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Voices / Column

The structures must change

A deeper look at what we can learn from the #MeToo movement

Elayne Clift has written about women, health, politics, and social issues since the very earliest days of this newspaper.

Saxtons River

It’s been some time since the Harvey Weinstein revelations opened the floodgates of personal stories about sexual harassment and assault. Still, women’s stories keep coming, and so they should. We must bear witness if things are going to change, not only in the halls of Hollywood studios and Capitol Hill offices, but everywhere people live, work, and carry on their lives.

We’ve learned good lessons in the telling of those stories, and in the copious commentaries that followed.

We’ve recognized that zero-tolerance policies must be implemented and enforced, that non-disclosure agreements, buyouts, and retaliation must end, that the real issues behind acts of aggression against women and girls — culture, misogyny, male privilege, and power, for example — are big, complex, and urgently need to be the center of exploration, discourse, and social change.

We know that we have to educate our children, both male and female, about what is acceptable and what is not in human behavior.

We need, as one columnist put it, “to move away from the narratives of victimization and sympathy.”

* * *

There is a deeper analysis occurring now, and it is beginning to help us understand the dynamics involved when one person hurts, attacks, terrifies, and traumatizes another, based on gender.

In her important book Women and Power, English scholar Mary Beard reminds us that the silencing of women was ever thus. Aristotle thought women’s voices proved their wickedness and that virtue lay in masculine tones. Mythology shares stories of women who’ve had their tongues cut out to silence them, while in other tales women have been turned into inanimate objects.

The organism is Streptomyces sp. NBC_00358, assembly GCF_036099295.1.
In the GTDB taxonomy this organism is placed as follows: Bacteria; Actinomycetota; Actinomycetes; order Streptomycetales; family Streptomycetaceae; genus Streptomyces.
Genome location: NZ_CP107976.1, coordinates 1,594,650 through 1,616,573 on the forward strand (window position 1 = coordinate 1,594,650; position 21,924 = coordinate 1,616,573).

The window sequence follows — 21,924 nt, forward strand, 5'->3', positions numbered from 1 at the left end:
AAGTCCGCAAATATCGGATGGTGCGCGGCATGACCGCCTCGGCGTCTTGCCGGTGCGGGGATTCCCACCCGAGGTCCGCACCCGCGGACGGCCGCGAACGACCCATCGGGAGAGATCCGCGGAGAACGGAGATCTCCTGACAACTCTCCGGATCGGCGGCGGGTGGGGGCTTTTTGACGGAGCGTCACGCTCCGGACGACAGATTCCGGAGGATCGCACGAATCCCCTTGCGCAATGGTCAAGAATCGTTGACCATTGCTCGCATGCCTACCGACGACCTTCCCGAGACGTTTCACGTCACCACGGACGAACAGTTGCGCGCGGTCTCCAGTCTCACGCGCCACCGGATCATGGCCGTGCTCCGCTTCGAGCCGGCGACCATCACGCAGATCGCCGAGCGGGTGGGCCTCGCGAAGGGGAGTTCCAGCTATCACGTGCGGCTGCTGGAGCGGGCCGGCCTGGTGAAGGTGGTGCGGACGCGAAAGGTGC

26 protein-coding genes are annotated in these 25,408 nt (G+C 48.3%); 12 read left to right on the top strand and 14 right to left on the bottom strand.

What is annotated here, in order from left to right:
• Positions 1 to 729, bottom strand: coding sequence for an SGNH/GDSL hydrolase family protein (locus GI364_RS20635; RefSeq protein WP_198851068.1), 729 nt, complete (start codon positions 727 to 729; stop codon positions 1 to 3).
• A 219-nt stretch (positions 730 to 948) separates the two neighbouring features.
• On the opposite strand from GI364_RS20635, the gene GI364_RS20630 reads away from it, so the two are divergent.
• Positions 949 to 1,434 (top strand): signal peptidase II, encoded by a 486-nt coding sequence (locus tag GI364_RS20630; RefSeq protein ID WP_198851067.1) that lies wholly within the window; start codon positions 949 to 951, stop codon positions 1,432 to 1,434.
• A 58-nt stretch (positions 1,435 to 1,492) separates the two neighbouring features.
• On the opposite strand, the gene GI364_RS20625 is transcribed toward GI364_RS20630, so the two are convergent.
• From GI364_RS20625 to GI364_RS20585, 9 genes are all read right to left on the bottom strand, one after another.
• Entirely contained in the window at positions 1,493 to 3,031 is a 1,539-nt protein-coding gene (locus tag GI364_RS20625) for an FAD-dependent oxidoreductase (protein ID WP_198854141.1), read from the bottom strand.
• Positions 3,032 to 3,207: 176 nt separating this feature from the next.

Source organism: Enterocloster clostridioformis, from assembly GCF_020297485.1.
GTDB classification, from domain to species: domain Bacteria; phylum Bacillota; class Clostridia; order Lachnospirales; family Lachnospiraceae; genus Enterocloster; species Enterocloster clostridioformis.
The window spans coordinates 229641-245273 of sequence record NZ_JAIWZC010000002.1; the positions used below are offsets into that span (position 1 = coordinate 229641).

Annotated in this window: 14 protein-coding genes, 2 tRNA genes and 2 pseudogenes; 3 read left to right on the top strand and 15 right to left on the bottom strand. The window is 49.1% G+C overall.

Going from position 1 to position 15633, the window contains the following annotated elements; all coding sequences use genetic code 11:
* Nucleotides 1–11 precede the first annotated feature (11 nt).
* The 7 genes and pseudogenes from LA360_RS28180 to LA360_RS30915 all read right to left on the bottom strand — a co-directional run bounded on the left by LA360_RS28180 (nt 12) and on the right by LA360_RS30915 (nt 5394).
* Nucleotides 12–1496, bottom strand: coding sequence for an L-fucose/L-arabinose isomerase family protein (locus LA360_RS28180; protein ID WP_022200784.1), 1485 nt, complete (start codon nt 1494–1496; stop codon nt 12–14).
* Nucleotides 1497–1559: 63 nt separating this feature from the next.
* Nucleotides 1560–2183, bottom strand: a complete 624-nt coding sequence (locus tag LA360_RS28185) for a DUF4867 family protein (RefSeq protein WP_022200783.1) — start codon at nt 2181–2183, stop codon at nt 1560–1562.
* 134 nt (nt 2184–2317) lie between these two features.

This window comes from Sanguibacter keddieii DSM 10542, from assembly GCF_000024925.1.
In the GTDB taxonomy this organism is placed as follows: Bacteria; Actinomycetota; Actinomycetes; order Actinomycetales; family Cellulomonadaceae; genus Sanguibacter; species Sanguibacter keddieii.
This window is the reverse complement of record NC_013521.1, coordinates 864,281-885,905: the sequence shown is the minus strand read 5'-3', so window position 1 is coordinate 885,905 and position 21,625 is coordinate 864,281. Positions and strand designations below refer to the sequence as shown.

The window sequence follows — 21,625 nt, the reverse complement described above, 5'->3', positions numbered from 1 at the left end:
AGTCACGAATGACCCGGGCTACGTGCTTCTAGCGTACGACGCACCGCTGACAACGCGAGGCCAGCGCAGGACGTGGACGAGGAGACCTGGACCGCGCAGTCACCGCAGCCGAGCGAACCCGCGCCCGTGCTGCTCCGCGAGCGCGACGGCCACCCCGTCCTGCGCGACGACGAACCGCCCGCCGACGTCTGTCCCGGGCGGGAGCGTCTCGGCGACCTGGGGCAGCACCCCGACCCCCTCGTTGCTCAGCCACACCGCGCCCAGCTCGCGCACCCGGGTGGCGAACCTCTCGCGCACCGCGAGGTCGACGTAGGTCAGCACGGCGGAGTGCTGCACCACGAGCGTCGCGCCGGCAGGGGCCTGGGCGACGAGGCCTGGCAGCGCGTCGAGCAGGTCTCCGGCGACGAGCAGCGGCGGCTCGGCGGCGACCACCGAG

Such attempts at silencing females have long trailed women, from Odysseus’s wife Penelope to Hillary Clinton and other women in the world’s public spaces.

Stories of silencing women are part of our personal stories, too — “mansplaining,” not recognizing the value of our ideas until they think they were theirs first, ignoring our leadership skills.

As Beard says, “When it comes to silencing women, Western culture has had thousands of years of practice.”

So have Eastern cultures. A recent NPR story exposed schools in China to which girls are sent to learn that their purpose in life is to silently serve their husbands, even those who rape and beat them.

Beard urges us to “interrogate our notions of power,” and to examine why they exclude women. Why are our ideas about authority, mastery, and knowledge perceived as gender-based? she asks. And how, when institutional structures are “coded as male,” can you ask women to fit into them?

Clearly, the structures themselves must change.

* * *

Greg Weiner, writing in The New York Times, reminds us that character matters when it comes to moral behavior, which calls for “a deep capacity for judgment.” True morality, he argues, must be cultivated and must exceed private, coded actions.